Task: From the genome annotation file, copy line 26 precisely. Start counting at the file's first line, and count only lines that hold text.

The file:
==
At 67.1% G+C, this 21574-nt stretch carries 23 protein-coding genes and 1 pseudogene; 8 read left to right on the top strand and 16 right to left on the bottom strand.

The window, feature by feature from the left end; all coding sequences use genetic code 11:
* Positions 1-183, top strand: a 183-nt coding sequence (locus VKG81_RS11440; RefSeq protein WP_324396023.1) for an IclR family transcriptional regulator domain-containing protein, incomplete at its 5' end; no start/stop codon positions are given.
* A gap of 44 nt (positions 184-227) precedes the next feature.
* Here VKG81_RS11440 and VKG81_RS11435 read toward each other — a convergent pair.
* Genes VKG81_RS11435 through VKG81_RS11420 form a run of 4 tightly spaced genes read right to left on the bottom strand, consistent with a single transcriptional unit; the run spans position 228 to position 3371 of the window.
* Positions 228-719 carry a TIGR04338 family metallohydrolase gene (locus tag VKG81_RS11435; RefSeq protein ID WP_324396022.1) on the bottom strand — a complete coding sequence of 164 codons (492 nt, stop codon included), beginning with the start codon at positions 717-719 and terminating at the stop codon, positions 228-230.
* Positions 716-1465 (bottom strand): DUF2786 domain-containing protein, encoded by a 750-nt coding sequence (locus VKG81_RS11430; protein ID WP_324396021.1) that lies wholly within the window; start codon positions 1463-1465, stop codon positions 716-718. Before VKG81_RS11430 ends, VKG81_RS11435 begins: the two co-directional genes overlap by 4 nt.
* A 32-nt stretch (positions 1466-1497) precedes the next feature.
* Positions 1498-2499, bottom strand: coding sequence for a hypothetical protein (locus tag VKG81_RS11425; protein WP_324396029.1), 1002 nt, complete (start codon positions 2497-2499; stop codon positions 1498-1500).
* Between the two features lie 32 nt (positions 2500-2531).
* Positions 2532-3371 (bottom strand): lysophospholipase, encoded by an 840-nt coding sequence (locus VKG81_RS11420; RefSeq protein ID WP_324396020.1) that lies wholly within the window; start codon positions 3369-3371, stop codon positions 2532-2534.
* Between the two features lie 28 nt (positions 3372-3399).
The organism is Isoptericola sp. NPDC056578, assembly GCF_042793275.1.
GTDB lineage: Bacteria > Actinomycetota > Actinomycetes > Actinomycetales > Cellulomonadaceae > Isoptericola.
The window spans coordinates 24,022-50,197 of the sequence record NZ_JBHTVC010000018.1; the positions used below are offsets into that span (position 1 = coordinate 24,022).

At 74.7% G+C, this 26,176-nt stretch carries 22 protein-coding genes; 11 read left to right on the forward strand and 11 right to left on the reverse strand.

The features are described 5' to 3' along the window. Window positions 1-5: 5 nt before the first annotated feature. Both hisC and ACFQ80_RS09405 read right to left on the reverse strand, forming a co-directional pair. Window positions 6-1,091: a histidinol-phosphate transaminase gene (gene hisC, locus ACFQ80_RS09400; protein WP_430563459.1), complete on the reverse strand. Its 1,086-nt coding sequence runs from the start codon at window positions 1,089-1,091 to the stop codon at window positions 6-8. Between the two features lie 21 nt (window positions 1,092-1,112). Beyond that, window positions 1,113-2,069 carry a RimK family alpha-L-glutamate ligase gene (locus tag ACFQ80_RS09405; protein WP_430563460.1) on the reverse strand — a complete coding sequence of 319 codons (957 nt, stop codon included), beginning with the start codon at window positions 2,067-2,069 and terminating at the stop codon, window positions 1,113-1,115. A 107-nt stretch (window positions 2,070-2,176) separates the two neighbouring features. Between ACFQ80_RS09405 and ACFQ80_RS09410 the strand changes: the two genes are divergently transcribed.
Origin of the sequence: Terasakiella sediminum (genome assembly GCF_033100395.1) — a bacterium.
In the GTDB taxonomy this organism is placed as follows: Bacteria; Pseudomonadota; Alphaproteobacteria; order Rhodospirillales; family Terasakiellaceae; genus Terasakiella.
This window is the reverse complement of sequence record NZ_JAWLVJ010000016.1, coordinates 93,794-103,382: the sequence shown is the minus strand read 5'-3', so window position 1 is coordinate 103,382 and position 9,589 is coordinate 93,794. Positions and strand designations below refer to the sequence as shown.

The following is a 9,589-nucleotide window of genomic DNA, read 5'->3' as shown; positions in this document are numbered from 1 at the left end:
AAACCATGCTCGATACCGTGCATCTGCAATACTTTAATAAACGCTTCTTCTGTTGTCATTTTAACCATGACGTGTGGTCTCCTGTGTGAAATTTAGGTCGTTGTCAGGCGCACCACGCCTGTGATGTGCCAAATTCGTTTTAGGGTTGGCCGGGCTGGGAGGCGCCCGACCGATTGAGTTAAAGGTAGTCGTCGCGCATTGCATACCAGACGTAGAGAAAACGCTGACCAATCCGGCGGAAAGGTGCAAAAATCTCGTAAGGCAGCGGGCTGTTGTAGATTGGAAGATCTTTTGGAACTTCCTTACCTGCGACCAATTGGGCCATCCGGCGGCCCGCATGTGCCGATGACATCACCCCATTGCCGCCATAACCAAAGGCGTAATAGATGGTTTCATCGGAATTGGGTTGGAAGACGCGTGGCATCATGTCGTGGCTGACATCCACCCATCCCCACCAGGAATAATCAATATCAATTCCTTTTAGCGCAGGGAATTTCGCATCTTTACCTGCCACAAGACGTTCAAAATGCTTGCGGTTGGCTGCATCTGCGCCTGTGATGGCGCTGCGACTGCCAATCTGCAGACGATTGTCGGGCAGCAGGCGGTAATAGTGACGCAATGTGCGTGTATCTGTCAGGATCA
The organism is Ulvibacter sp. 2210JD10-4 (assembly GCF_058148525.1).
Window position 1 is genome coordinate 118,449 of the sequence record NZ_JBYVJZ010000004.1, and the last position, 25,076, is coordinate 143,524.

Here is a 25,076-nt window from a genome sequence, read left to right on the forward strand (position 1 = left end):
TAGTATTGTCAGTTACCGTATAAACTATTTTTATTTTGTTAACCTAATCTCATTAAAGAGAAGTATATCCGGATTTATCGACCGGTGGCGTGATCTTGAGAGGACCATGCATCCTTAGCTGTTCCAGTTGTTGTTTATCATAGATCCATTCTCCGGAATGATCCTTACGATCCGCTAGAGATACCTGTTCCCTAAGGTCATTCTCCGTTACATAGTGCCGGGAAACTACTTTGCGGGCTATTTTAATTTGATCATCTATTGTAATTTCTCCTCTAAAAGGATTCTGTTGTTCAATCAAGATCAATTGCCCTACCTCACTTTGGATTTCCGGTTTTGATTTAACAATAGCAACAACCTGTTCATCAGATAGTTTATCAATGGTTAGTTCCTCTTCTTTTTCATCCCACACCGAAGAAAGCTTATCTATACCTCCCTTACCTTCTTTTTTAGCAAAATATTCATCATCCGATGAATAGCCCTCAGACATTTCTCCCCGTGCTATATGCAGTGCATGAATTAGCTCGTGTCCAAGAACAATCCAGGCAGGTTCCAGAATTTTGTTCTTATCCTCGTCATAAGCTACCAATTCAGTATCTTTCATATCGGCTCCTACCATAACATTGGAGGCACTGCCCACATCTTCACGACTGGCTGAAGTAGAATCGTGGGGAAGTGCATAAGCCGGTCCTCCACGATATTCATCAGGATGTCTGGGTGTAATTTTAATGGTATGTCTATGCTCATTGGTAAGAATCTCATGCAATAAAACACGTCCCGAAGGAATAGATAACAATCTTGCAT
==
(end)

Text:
Here is a 25,076-nt window from a genome sequence, read left to right on the forward strand (position 1 = left end):